The name “Disney” brings to mind images of fair princesses, charming princes, magical fairy tales, and simple happily ever afters. In recent years, though, Disney has begun rethinking their classic properties, and releasing more thematically complex versions of their famous films. Sleeping Beauty became Maleficent, which turned a wicked witch into a sympathetic anti-hero; a whole mess of fairy tales became Into the Woods, where happily ever after preceded a whole bunch of death and tragedy. The ranks of Disney Princesses grew to include women like Merida, the bow-slinging heroine of Brave, and Anna and Elsa from Frozen, who rescued each other from an prince rather than the other way around. Seemingly every value and concept that Disney had established and reinforced through decades of repetition was up for reconsideration.

That makes Disney’s latest fairy tale, a live-action Cinderella, so surprising. It’s not a revisionist take or a winking, ironic deconstruction; instead, it’s unabashedly old-fashioned in its intense earnestness. It adds a gloss of modern special effects and a couple new wrinkles to the familiar story of the poor, abused servant girl and her magical night at the ball — but not many. Most recent Disney movies look suspiciously at traditional fables and their values. This Cinderella wants viewers to believe in them with every fiber of their being. That sincere, big-hearted belief might not be trendy, but it’s hard to resist.

Aficionados of Disney’s animated Cinderella from 1950 will recognize most of the characters and situations, but this live-action interpretation is nearly 40 minutes longer than the cartoon and spends much of that time deepening its conflicts and motivations. It also adds a significant prologue featuring Ella as a child (Eloise Webb) with her loving parents. Before her mother (Agent Carter’s Hayley Atwell) dies, she makes Ella vow to live her life according to a simple code: “Have courage and be kind.” Years later, after Ella’s grown into a caring, hard-working young woman (and actress Lily James), her father (Ben Chaplin) remarries a widow, the vain Lady Tremaine (Cate Blanchett), who moves into the family’s home with her two obnoxious daughters (Holliday Grainger and Sophie McShera). When Ell’s father dies on a business trip, Lady Tremaine dismisses the house’s staff and forces her stepdaughter to pick up the slack. Eventually the family treats her more like a servant than a loved one.

The beats progress from there as they must, though Chris Weitz’s sharp script takes care to flesh out characters that the earlier version left blank. In the animated Cinderella, the Prince is more of an ideal than a fully fleshed-out human being; he gets just a few minutes of screen time and even fewer lines of dialogue (or, for that matter, an actual name). Played by Game of Thrones Richard Madden, this Cinderella’s Prince Kit is vastly more developed, torn between his obligations to his kingdom and his family (his father expects him to marry a princess) and his love for Ella, who he meets by chance in the forest for a couple minutes of flirtatious banter before their big encounter at the kingdom’s ball.

Director Kenneth Branagh does infuse the vintage narrative with a few contemporary touches; Ella meets Kit while defending a stag from his hunters, marking her as a sort of animal-rights activist (a logical choice for a character who considers mice her only friends). She’s still a fairly passive character, but Branagh and Weitz come up with a smart way to make that passivity a choice, and a heroic one at that. And Cate Blanchett’s Lady Tremaine, though haughty and cruel, gets enough speeches about her tragic backstory to complicate some of her wicked behavior. Regardless, this is no radical reinvention; this Cinderella is a handsome, classical retelling that starts at once upon a time and ends at happily ever after.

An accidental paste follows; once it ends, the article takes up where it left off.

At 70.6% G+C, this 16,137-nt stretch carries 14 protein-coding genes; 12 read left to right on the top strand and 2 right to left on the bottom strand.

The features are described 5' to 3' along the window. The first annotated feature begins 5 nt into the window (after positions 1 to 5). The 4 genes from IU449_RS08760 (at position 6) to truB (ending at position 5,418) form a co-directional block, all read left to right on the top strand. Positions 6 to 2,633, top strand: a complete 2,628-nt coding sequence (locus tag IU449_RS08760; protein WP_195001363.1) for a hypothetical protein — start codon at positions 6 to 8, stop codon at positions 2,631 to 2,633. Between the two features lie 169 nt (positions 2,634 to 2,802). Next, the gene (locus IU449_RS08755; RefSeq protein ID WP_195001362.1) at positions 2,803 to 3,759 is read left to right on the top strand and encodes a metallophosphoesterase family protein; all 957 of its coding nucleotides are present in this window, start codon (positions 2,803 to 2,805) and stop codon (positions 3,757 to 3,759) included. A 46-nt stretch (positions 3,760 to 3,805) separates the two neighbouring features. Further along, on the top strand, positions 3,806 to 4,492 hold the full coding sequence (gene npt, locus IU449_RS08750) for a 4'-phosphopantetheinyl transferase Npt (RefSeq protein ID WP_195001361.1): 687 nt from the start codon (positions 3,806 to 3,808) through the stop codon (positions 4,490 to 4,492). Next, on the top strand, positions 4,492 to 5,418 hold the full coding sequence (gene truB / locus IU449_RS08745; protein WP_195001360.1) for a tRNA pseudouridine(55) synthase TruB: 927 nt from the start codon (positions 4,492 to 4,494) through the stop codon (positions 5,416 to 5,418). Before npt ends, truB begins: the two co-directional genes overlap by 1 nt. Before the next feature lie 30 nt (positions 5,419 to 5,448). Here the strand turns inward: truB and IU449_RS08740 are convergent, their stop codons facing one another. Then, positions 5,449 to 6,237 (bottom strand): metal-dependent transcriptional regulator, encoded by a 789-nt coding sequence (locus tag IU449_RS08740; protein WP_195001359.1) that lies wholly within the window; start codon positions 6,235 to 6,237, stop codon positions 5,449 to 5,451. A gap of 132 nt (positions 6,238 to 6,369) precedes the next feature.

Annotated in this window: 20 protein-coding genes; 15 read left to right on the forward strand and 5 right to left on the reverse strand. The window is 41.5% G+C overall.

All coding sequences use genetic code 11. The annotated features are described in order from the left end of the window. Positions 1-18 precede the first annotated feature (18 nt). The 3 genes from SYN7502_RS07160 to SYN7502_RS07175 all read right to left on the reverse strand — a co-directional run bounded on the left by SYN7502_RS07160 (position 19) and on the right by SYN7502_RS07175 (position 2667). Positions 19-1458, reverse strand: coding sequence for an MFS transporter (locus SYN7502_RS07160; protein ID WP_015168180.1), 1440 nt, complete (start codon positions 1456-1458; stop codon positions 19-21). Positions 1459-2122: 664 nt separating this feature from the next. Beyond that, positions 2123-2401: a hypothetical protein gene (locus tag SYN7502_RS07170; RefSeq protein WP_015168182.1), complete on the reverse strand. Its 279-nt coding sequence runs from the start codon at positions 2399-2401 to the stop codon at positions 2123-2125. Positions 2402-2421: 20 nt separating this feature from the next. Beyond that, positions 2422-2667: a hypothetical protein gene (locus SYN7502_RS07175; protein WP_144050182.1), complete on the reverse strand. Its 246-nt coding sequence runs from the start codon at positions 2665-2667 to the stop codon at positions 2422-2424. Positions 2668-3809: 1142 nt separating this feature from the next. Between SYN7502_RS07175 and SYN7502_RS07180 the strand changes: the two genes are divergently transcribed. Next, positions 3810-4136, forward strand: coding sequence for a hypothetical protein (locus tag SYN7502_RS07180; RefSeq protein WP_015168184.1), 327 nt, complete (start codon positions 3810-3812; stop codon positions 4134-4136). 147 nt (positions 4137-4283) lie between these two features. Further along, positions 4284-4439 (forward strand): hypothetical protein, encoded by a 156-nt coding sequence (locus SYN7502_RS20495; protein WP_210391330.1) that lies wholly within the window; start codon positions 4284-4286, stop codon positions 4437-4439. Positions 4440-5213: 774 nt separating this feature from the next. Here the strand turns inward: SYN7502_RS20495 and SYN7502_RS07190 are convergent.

In between, the film belongs to James, who is even more charming than her handsome prince. Her Ella is almost impossibly pure and good; in the wrong hands, the part could have verged on laughable self-parody. But James’ bright smile makes the character’s innocence appealing, and while Ella is still a bit of a pushover she also gets a few moments where she stands up to Lady Tremaine; James nails them all. A PG-rated Disney fairy tale is hardly a place for sexual tension, but she also generates palpable (if totally chaste) chemistry with Madden as well.

I’ve been married for six years to a woman who loves Cinderella. As a result, I have seen almost every single version of the story committed to film (including Hilary Duff’s A Cinderella Story; if my relationship can survive that ordeal, it can survive anything). So I can say with some confidence that 2015’s Cinderella is one of the very best. It’s heartfelt, romantic, and funny — particularly when Helena Bonham Carter arrives to spruce up Ella’s wardrobe as her Fairy Godmother. The costumes and production design are stunning (her dress sparkles!), and Branagh’s direction sports several clever touches. (Note, for example, the way the camera swirls around Kit and Ella whenever they meet, as if some kind of reverse centrifugal force is pulling them together.) Disney’s revisionist movies have been hugely successful with audiences, but most were dark and depressing, and none were as emotionally satisfying as Cinderella. There’s very little hip or new about this movie. Ironically, that’s precisely what makes it feel so refreshing.

Cinderella plays in theaters with a new Frozen short, “Frozen Fever.” The characters are still cute, but the song is no “Let It Go.”


Cinderella rating

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